When you were attracted to the story and started to do the research and decided to make it a project, had the Telluride environmental organization already become involved?
Yes. And I think that is what initially drew the project to me. In every story you have to have conflict and obstacles. I live in Telluride, so I was also drawn to the story because it was something that was happening right in this region. And I could see that there was all this angst around it, people getting very upset on both sides of the issue. So we went to a few meetings and listened in and filmed a little bit just to see if we had a story and then started meeting and interviewing people.
At first we were a little worried about access because I'm a filmmaker from Telluride. I'm definitely not a wealthy person by any means. I'm a very broke documentary filmmaker. But people's perception [in Naturita/Nucla] is that in Telluride everybody's wealthy, everybody's a second homeowner. So it took a little bit of time to get to know people and let them know that I was interested in telling their story as opposed to doing an anti-mill propaganda piece.
Ayngel Overson is one of the central characters, if not the central character in the film. I read that you chose Ayngel in part because she was “alternative.” Can you tell me about that?
Ayngel had a blog about Naturita/Nucla and it was obvious she was smart and well-spoken and well-read. You interview so many people trying to find the right person. Ayngel could really weigh the issue as a subject in the film, and I felt that was important because we have some people who are very much for it or very much against it. They weren't going through the really difficult decision of it themselves, and that's where I felt Ayngel was. By “alternative” I mean we wanted a broad range of types of people as well. And her family represents someone who is in the community but they feel a little bit like they are outsiders. We had people who are very much locals like Tami the mayor [Tami Lowrance of Naturita, Colorado] who is very much the salt of the earth of this community and then Ayngel and her family who feel a little bit like they, well they are definitely loved by the community but they're looking at it from a different perspective.
There are so many big-picture issues in the film. Tell me if I'm reading too much into this: I was struck watching the film by the fact that all the principal characters – Ayngel Overson, Jennifer Thurston of Sheep Mountain Alliance, Tami Lowrance – are women.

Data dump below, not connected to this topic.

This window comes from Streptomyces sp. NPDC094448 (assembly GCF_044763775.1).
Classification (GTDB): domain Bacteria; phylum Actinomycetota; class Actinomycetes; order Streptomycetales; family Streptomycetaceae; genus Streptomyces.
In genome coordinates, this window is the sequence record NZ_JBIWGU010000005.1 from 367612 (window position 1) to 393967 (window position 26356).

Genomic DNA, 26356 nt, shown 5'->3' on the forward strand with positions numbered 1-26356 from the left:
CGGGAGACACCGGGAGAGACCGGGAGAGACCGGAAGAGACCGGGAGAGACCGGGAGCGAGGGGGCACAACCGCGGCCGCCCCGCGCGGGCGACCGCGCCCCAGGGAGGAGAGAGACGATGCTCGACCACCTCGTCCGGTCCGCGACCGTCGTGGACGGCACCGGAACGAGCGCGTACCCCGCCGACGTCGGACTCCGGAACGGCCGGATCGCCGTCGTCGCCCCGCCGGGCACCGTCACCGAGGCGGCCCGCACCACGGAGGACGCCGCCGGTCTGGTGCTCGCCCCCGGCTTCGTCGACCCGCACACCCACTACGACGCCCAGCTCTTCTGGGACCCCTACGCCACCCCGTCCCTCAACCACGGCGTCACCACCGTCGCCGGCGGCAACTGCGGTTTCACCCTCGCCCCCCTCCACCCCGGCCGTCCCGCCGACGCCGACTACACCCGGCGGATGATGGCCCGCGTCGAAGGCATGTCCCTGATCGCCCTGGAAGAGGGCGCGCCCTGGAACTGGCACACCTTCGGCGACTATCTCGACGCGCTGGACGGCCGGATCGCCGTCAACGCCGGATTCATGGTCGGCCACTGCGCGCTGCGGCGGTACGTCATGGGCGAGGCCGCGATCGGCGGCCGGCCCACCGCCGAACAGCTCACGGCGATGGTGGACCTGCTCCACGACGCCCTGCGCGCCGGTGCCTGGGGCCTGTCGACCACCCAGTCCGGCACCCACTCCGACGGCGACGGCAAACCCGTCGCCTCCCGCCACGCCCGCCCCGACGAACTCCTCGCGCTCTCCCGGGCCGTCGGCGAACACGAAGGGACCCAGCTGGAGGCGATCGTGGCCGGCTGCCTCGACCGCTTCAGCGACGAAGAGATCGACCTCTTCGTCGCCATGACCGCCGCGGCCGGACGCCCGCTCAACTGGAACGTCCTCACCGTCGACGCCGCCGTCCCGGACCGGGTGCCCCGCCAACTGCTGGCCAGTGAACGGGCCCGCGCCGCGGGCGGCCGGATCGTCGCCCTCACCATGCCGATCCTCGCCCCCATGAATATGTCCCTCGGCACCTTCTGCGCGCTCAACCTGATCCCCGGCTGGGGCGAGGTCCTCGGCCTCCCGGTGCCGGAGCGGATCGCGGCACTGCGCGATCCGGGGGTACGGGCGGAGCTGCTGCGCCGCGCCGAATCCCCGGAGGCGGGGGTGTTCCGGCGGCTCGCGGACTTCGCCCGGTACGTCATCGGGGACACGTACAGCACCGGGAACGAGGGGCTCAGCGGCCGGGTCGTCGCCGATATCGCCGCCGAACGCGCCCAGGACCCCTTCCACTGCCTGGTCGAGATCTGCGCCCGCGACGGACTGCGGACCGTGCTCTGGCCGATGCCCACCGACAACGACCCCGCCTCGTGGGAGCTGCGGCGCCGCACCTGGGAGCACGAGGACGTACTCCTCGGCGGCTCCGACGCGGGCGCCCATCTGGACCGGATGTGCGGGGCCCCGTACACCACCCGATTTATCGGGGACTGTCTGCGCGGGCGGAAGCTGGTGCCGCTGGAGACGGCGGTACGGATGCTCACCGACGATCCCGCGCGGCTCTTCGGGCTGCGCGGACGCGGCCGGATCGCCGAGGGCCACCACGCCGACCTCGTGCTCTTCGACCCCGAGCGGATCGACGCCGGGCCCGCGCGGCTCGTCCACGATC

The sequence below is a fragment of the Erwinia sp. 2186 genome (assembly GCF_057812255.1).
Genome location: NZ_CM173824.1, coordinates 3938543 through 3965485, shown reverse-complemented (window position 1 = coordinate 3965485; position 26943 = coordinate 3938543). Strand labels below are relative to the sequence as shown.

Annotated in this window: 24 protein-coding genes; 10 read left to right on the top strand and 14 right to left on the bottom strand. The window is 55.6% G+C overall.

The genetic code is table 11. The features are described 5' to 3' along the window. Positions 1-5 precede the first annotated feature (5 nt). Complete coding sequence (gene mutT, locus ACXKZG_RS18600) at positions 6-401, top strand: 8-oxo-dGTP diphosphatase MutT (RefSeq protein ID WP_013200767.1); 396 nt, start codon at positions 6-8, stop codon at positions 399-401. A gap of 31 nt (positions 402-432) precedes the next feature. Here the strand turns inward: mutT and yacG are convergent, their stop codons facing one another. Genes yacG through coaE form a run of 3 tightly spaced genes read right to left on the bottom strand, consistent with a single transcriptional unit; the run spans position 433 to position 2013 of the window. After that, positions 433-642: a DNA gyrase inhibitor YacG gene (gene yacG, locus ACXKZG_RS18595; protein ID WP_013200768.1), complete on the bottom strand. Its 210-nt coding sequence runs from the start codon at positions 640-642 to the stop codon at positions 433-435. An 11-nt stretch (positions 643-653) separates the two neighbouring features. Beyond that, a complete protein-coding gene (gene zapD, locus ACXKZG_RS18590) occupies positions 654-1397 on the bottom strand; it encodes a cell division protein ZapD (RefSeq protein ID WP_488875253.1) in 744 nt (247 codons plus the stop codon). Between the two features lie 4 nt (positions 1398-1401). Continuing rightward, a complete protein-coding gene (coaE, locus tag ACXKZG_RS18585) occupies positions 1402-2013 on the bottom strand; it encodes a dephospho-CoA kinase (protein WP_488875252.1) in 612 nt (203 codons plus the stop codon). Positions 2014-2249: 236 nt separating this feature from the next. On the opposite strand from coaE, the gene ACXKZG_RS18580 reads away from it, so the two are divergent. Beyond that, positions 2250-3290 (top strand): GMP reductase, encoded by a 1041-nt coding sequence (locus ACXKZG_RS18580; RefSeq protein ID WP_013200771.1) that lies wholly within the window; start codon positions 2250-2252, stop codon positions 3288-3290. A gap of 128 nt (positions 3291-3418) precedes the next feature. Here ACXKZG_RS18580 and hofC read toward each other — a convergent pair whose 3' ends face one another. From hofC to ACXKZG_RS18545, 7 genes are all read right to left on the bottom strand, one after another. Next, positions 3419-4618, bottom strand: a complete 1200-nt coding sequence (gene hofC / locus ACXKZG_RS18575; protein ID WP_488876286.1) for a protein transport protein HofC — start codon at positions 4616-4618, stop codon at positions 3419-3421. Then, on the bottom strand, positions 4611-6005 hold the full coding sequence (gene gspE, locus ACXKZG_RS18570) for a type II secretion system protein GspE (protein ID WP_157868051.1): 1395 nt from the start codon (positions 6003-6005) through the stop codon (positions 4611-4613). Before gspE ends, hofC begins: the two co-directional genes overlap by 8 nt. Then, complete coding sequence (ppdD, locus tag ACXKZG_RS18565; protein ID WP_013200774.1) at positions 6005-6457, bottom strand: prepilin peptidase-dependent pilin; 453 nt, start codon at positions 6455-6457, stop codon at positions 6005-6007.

We were part way through filming and we thought, "Wait a minute, they're all women!" People have said that happened because I’m a woman filmmaker, but I don't think so. There are men in the film; what we found was that the women we talked to were much more willing and open and not as guarded. Although that could be a piece of it, the women were more open about the issue. Maybe it's because most of them hadn't personally worked in the industry that they were able to see it with a bit more of an open mind.
I do have to tell you that I will probably never be able to get out of my brain the scene with the calf castration. It was news to me that that was done in the field, no anesthesia. Was keeping that in the film a decision?
I know it’s disturbing, for some people rather than others. What I was trying to convey both with that and with the sheep slaughter scene is that it’s a part of what a lot of people in this area do to work and to survive. And they don’t think twice about it. That woman doing the castration, Heidi Redd, she's 75 years old. She did something like 50 castrations that day. She’d take a little break to talk to us, then hop back in. She's fricking 75 years old. I was exhausted just doing camera work.
For me that scene was a fascinating way to understand a little more about who these people are. They're pretty tough. If there was some kind of survival episode I'd put all my money on Heidi Redd, even though she's [in her] 70s, and very little on me trying to survive. They're very close to the land and their sense of place is very important to them.
Correction: An earlier version of this story erroneously stated that the Energy Fuels proposed a uranium mine. The project is a uranium mill.